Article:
“1440: The Smooth and the Striated”

Heather Strycharz

The reading from A Thousand Plateaus that piqued my interest the most was “1440: The Smooth and the Striated.” The imagery used in this plateau – maps, quilts, deserts, oceans – sparked a lot of ideas. Most of these ideas were just meditations on the imagery and led me to the smooth space of nowhere in particular. As an on and off-again seamstress I’ve always been fascinated by quilts. Quilts can be these maps of memories we wrap ourselves in. When I look at a quilt I think of all the time and effort that went into making each square. Each square is a record of time; a hand-stitched quilt shows a longer duration of time vs. a machine quilt. Sewn together the squares compliment and contrast each other visually while simultaneously merging different periods of time.

At the last FridayNightThing (re: earlier post), artist Fritz Horstman showed us examples of Marshall Island Stick Charts:

Stick charts were made and used by the Marshallese to navigate the Pacific Ocean by canoe off the coast of the Marshall Islands. The charts represented major ocean swell patterns and the ways the islands disrupted those patterns, typically determined by sensing disruptions in ocean swells by islands during sea navigation. Stick charts were typically made from the midribs of coconut fronds tied together to form an open framework. Island locations were represented by shells tied to the framework, or by the lashed junction of two or more sticks. The threads represented prevailing ocean surface wave-crests and directions they took as they approached islands and met other similar wave-crests formed by the ebb and flow of breakers. Individual charts varied so much in form and interpretation that the individual navigator who made the chart was the only person who could fully interpret and use it. (Wikipedia)

as well as Ammassalik wooden maps.

Three-dimensional maps of coastlines were carved of wood as long as three hundred years ago. These Inuit charts were usually carved from driftwood and are made to be felt rather than looked at.

The land is very abstract. It is limited to “edges” that can be felt on a dark night in a kayak. Since they are made of wood they are impervious to the weather, and will float if they are dropped overboard accidentally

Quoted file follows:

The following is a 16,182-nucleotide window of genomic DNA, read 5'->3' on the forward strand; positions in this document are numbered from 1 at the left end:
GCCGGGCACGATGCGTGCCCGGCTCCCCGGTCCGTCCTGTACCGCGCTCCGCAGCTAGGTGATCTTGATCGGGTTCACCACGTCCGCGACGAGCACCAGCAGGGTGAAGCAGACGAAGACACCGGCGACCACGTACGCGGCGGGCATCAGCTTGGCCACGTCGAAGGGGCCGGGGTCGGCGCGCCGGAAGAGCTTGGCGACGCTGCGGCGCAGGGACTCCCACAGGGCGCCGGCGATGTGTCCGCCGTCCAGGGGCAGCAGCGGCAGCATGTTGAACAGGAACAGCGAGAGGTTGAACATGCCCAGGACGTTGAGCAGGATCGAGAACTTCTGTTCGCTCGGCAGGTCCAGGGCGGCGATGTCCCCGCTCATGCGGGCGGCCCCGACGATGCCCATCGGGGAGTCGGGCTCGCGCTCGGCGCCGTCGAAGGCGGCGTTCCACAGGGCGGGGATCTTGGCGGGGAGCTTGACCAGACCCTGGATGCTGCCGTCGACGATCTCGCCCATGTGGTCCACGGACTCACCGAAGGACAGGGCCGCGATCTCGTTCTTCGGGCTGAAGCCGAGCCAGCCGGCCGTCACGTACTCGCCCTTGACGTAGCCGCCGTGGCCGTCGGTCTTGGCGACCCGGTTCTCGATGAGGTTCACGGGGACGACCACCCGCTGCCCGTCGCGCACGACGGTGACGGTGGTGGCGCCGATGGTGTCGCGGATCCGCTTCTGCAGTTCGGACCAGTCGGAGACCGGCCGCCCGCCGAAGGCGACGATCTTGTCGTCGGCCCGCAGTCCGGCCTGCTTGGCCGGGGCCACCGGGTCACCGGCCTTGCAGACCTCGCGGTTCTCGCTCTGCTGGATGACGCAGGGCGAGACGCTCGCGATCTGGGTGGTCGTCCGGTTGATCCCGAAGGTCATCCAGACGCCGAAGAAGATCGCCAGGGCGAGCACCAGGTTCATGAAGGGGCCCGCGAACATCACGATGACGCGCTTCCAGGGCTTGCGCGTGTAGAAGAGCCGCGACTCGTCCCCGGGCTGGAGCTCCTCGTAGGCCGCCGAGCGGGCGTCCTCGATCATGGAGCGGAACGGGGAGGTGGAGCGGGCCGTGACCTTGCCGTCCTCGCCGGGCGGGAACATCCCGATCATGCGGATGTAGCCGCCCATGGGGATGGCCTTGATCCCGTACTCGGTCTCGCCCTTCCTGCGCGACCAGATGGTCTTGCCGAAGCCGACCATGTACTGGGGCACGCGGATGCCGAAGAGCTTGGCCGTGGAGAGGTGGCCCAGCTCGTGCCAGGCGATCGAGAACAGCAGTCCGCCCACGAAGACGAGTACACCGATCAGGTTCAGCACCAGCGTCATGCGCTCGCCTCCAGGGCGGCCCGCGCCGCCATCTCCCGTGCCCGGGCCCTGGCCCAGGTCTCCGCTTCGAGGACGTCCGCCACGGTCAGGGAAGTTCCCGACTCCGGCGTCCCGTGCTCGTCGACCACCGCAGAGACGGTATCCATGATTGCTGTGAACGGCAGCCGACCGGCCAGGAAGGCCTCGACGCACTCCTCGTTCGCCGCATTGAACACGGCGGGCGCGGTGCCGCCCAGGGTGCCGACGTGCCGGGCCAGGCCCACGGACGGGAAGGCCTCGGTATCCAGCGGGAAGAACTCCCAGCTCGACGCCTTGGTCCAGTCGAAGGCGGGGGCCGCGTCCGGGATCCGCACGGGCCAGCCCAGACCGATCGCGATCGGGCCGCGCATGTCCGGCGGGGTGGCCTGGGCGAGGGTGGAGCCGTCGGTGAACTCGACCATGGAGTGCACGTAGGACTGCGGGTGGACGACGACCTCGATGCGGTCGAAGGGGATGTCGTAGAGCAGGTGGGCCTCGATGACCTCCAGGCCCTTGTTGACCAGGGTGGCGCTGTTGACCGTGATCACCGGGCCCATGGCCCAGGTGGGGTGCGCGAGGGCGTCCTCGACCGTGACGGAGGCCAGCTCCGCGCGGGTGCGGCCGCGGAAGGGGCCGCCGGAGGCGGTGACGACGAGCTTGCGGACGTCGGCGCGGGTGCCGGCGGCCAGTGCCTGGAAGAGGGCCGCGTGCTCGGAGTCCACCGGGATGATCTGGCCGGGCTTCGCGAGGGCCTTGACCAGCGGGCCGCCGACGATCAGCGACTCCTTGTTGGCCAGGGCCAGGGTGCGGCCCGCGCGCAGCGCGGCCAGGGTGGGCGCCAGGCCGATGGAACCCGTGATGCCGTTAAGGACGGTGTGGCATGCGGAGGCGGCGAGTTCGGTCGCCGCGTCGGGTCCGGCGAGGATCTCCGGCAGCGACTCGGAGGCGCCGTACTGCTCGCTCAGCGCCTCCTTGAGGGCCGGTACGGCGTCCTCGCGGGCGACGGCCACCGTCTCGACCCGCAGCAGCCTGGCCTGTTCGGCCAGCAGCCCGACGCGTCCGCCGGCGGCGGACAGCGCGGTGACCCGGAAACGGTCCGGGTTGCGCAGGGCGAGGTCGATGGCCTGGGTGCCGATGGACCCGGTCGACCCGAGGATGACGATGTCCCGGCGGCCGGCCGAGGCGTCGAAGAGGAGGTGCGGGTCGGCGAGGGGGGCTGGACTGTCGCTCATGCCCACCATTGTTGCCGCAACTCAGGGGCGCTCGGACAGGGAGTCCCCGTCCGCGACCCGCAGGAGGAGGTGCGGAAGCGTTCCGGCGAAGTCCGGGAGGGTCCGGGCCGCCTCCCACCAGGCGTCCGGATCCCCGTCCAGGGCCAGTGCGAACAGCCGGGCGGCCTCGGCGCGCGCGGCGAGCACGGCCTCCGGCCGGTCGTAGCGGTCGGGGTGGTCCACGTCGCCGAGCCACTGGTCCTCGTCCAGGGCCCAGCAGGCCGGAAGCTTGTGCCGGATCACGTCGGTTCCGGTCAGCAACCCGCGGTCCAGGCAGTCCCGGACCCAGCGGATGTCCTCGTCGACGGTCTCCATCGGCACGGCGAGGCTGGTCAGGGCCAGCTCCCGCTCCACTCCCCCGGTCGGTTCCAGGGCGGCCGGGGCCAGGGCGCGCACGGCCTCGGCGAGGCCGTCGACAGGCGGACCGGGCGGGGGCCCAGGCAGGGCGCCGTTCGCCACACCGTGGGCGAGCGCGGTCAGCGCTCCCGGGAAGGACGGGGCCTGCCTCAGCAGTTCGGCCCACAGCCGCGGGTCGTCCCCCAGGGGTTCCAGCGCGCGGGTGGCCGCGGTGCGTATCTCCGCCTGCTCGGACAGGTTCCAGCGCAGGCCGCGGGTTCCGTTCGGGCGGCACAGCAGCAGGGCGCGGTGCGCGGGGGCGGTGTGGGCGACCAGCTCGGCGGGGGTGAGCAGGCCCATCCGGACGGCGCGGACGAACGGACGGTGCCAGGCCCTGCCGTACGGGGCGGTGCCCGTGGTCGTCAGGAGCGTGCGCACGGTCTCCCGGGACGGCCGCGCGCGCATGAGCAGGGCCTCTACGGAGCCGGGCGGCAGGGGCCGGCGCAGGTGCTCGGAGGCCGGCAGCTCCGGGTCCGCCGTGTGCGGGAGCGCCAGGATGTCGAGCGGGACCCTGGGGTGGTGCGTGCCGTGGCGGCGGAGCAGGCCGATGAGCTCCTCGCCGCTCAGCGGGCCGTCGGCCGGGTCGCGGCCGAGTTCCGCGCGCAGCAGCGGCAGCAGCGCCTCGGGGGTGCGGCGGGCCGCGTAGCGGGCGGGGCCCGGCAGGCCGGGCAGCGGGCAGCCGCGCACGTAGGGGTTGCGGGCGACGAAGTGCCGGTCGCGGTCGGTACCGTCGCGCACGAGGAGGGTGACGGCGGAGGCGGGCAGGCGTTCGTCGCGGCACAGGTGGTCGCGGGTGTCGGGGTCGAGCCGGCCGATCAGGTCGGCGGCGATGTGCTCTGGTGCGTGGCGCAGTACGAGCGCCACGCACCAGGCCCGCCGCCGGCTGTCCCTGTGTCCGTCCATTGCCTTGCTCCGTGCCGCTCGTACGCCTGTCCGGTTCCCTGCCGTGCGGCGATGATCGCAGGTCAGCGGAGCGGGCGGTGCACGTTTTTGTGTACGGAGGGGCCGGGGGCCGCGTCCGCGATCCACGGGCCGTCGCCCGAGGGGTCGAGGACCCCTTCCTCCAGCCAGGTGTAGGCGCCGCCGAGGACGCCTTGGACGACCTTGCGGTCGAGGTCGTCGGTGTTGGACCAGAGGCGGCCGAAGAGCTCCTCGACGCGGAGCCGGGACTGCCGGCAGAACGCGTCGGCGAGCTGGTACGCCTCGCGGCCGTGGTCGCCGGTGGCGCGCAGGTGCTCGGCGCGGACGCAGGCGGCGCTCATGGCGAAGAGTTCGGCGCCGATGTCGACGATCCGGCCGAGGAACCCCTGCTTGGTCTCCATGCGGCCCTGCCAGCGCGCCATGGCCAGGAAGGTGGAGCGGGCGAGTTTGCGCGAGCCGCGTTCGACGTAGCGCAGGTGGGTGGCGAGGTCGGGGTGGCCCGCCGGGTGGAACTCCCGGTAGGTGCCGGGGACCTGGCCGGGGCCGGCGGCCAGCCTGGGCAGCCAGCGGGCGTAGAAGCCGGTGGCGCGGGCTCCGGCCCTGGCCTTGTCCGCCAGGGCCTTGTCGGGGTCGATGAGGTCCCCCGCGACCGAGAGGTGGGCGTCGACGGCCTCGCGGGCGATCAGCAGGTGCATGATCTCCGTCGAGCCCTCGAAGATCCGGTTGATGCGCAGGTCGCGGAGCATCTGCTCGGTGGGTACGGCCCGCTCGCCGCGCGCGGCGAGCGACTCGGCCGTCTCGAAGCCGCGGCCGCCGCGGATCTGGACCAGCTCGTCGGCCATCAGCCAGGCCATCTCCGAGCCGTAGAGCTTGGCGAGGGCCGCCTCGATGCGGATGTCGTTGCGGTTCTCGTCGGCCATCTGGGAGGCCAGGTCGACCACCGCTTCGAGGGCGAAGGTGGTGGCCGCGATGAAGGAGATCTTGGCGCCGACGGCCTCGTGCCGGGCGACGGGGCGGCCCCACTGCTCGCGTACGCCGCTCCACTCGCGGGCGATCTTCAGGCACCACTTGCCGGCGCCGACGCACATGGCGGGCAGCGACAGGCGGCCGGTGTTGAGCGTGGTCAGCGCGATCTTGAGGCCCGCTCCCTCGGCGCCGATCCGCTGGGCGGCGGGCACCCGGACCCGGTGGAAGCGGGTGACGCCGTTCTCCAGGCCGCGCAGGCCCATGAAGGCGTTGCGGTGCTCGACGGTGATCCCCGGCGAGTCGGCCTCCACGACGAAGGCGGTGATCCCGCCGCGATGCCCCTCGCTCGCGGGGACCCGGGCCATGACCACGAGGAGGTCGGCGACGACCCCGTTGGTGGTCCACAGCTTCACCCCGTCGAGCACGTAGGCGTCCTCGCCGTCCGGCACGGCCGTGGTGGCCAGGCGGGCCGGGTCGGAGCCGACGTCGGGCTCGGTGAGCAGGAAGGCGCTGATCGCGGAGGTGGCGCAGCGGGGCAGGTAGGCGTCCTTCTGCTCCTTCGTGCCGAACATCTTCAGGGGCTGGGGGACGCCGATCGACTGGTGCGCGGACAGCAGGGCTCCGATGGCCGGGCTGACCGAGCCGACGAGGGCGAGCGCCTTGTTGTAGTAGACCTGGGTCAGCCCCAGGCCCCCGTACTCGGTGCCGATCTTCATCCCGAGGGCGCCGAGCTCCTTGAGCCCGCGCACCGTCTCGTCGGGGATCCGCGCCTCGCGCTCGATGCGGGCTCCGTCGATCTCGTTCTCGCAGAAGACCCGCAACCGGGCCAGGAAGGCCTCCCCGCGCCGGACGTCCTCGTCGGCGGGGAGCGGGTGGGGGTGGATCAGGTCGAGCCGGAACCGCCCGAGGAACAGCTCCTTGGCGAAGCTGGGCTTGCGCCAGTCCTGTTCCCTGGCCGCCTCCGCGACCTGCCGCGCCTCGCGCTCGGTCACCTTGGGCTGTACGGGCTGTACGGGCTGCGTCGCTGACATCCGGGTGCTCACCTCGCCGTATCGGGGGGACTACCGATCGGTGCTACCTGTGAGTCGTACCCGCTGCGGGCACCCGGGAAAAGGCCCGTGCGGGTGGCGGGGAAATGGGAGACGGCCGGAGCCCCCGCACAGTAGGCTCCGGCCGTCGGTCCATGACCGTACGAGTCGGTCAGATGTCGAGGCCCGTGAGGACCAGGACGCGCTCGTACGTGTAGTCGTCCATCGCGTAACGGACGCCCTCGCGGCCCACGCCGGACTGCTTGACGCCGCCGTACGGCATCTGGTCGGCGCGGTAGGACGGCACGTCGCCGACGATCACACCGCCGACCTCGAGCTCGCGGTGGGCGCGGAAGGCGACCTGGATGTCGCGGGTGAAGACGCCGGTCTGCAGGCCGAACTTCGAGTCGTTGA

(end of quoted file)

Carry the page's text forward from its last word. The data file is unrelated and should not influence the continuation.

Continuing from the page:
Of course I immediately thought of  “The Maritime Model”.

For before longitude lines had been plotted, a very late development, there existed a complex and empirical nomadic system of navigation based on the wind and noise, the colors and sounds of the seas (Plateaus 479).

I found these to be intriguing examples of “nomadic” map making, though personally I think any nomadic system, one that does not depend on mathematical coordinates but instead on personal and haptic means is fascinating. I came across the Hand Drawn Map Association the other day. The website is “an ongoing archive of user submitted maps and other interesting diagrams created by hand.” Some maps are more striated than others – most map actual places, some (though I think too few) map smooth spaces such as the example below, a documentation of someone’s “mental journey during a day in September.” Personally, I find the real benefit of Deleuze’s terms “smooth” and “striated” is finally being able to give a classification to the different kinds of spaces around us. It has given me a lot to think about in terms of web space and the infinite and varying spaces between head/mind space and physical space: the space of the quilt, the space of my apartment, the physical vs. emotional space between lovers… Anyway as I stated before, I’ve been thinking a lot about the smooth and striated but I still haven’t gotten anywhere in particular. I think I will continue to wander around these ideas for quite some time.

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